Tuesday, July 01, 2008
When do you declare an idea dead?
At the end of it’s rope.
Pushing up daisies.
Since my first round of college, I have periodically nursed a series of stories out of hibernation. Each time I dredge them up from the deeper memories of my brain, either the disk on which I had them stored had degraded to the point that they are no longer able to be retrieved or my imagination of the story has changed so much, the saved version provides little more than memories of the time I first put those words to paper, or in the most recent cases, screen.
Twenty-some years later and I’m back in college with absolutely no time to spend on creative writing, at least at the short story or novel length (I’m still trying to keep the blog going). Yet rather than concentrate on academic pursuits, my mind keeps drifting back to the exploits of Billy Chris, Mark, John, Matt, April Dawn, and Luke. Despite living in Austin, I have not found characters to match people I knew growing up in a small town. For such a reason Southern writers such as Eudora Welty and William Faulkner mined wealth from small town life.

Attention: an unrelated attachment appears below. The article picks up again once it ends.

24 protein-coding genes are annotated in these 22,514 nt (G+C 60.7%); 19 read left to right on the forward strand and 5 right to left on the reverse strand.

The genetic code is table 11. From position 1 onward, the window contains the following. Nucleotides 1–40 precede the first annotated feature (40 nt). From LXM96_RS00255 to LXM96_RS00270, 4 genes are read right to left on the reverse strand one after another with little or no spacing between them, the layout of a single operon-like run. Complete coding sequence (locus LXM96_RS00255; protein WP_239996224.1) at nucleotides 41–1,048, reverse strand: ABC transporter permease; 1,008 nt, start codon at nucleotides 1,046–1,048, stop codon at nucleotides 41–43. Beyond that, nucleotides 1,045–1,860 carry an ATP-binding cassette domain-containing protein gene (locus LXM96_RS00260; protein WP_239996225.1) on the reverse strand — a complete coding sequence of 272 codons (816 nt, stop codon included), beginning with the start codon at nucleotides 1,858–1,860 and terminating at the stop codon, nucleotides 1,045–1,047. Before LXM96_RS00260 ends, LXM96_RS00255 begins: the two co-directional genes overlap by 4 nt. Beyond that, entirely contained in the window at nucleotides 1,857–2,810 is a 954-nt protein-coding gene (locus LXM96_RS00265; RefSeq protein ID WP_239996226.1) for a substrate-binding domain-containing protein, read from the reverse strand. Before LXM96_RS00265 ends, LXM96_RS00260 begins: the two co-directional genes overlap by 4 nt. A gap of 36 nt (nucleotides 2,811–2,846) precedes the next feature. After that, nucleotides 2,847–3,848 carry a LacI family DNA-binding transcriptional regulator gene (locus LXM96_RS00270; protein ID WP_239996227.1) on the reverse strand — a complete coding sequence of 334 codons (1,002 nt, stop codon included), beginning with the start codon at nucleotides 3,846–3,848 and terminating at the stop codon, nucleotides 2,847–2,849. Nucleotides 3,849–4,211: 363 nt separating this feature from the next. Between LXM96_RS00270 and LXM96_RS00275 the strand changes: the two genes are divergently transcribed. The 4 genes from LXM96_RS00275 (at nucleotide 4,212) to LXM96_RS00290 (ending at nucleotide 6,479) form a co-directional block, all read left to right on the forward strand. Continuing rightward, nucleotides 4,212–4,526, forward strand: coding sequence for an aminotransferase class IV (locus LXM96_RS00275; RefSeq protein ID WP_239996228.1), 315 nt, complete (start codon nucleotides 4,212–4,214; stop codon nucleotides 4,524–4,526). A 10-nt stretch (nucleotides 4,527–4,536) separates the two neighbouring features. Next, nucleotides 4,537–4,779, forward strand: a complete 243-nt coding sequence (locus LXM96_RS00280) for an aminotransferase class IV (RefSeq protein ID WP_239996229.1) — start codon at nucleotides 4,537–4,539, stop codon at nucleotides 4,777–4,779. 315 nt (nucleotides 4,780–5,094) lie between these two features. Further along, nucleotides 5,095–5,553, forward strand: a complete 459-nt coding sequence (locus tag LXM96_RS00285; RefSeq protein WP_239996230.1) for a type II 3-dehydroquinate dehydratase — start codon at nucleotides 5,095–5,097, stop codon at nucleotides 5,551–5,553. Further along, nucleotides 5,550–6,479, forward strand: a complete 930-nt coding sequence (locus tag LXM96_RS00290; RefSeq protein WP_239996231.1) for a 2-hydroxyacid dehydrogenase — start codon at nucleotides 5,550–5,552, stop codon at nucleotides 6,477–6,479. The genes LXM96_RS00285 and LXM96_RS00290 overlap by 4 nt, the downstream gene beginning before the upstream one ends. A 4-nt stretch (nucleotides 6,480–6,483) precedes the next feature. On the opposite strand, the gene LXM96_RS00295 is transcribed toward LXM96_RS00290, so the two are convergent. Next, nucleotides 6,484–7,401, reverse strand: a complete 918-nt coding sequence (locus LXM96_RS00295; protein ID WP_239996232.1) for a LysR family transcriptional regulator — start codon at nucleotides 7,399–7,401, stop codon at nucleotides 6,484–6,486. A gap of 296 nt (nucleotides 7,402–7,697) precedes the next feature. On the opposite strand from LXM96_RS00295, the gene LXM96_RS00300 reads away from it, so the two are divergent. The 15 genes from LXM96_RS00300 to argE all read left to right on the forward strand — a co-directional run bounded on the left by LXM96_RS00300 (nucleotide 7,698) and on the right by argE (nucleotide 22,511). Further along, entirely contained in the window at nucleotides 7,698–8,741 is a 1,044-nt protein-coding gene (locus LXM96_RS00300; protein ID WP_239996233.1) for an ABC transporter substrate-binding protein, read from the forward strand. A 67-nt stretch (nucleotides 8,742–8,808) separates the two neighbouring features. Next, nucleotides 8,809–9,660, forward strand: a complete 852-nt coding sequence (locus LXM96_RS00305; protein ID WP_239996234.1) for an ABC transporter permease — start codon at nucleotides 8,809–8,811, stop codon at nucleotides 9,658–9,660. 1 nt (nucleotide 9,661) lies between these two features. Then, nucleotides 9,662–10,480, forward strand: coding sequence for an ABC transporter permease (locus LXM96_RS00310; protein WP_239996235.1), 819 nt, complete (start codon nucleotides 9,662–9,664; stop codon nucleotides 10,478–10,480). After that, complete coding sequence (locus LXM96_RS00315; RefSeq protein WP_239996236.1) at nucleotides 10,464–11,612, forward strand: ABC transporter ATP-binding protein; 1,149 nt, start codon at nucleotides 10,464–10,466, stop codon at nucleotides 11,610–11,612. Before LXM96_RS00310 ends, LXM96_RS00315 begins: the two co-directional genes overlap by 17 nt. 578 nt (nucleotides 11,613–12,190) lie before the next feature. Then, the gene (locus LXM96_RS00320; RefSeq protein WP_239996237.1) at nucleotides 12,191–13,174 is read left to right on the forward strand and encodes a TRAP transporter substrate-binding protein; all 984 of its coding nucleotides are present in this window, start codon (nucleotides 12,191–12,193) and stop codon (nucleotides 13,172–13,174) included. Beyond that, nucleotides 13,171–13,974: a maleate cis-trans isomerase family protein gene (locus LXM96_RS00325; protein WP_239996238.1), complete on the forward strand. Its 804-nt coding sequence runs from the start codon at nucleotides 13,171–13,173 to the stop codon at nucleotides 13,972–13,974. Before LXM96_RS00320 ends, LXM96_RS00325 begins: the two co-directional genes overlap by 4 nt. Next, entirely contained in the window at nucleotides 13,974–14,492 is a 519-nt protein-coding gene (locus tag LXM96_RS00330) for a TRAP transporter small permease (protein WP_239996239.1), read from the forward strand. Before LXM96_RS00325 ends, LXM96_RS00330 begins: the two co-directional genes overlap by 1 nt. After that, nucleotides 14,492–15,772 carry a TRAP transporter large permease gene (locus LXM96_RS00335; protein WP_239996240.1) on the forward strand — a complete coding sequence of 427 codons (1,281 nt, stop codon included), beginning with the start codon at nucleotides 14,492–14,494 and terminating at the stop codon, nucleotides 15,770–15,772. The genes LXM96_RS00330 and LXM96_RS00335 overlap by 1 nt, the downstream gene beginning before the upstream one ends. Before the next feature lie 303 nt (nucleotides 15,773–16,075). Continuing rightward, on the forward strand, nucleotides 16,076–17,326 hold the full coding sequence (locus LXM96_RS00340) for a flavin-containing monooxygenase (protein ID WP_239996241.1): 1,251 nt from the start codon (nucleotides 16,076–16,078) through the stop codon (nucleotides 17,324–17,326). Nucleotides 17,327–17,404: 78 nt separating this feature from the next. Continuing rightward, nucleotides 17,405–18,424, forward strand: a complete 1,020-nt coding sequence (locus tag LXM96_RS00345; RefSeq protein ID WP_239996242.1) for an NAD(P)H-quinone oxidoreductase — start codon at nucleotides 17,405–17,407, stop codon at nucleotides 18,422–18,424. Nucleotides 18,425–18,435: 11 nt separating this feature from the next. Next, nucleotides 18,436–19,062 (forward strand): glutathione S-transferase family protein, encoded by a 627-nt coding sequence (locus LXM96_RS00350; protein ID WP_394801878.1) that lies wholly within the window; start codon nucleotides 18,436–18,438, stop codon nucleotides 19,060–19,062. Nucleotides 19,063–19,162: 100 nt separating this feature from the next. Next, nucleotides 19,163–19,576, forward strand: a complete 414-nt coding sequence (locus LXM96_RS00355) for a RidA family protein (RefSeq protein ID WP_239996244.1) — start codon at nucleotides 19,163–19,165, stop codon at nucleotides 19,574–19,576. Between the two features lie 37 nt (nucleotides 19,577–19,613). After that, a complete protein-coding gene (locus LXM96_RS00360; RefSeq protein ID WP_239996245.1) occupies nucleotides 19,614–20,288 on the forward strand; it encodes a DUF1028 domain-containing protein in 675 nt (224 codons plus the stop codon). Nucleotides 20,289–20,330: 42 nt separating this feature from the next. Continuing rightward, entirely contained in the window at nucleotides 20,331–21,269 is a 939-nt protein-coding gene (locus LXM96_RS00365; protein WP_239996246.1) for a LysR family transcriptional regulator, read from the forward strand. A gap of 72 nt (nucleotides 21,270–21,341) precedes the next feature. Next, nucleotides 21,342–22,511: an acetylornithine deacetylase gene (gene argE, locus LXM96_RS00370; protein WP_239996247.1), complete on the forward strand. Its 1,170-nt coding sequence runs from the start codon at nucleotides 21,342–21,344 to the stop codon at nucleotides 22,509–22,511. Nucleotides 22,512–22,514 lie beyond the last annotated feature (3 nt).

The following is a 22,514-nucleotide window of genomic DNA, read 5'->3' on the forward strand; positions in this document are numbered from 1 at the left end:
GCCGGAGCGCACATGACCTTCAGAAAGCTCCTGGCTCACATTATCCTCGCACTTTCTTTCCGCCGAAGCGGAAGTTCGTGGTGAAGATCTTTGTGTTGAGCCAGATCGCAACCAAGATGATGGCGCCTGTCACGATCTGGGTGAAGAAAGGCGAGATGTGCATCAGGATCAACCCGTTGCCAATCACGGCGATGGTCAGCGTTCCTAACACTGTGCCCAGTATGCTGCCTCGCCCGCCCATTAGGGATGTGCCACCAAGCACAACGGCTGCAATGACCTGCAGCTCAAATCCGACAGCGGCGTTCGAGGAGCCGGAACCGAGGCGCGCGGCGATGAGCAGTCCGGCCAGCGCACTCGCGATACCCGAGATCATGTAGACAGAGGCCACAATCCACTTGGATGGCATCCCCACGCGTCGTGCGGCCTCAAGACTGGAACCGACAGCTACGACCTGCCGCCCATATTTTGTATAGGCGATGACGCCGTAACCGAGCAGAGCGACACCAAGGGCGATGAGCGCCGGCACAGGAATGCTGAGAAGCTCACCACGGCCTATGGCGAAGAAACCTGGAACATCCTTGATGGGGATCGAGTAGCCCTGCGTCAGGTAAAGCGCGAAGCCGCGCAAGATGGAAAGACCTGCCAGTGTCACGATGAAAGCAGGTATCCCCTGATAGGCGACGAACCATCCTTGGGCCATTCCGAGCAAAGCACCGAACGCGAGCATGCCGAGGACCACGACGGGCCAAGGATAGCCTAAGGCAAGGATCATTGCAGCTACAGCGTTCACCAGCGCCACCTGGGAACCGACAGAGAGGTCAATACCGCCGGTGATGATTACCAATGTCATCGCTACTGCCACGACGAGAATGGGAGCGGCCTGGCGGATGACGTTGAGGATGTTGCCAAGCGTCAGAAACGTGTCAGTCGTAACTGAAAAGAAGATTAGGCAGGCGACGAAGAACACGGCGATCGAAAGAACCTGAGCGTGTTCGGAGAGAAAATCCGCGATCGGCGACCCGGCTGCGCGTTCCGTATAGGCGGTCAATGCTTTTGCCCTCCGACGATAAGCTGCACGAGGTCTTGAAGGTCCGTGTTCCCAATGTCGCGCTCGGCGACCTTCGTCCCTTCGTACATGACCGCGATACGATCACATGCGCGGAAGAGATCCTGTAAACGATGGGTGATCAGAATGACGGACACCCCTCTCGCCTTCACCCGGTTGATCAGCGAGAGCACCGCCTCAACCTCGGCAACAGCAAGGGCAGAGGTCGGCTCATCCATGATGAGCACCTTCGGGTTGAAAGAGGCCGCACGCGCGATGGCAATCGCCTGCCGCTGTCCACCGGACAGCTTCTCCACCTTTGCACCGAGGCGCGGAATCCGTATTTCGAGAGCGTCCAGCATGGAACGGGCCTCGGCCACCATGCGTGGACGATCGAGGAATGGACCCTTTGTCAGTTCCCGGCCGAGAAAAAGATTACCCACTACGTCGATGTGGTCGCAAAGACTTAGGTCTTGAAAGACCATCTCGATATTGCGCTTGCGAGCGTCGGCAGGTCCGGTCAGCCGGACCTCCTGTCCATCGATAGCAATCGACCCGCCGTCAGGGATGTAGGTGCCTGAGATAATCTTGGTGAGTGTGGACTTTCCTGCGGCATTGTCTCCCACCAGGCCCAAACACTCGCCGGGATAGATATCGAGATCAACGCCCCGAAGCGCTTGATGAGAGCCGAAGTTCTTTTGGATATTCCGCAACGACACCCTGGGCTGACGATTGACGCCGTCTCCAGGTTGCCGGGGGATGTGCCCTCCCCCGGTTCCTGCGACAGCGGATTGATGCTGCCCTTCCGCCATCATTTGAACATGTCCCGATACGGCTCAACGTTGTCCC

Despite the regular visits back to the series of stories, I have not completed one to the point that I would consider it finished or even to the point of sharing. If the story has not matured in twenty-three years, is there yet hope for it?
I think hope still exists.
My brain will not let go of these stories. They tumble about in the vacant spaces between thoughts and sometimes they spill out. Because they live in memory, I believe they simply need a good editor. Somewhere between the now yellowed sheets of notebook paper and the floppy disks that no longer work, the real story waits to be composed.
Because the stories and characters keep taking up synaptic space, I refuse to fill out their death certificate or write the obituary.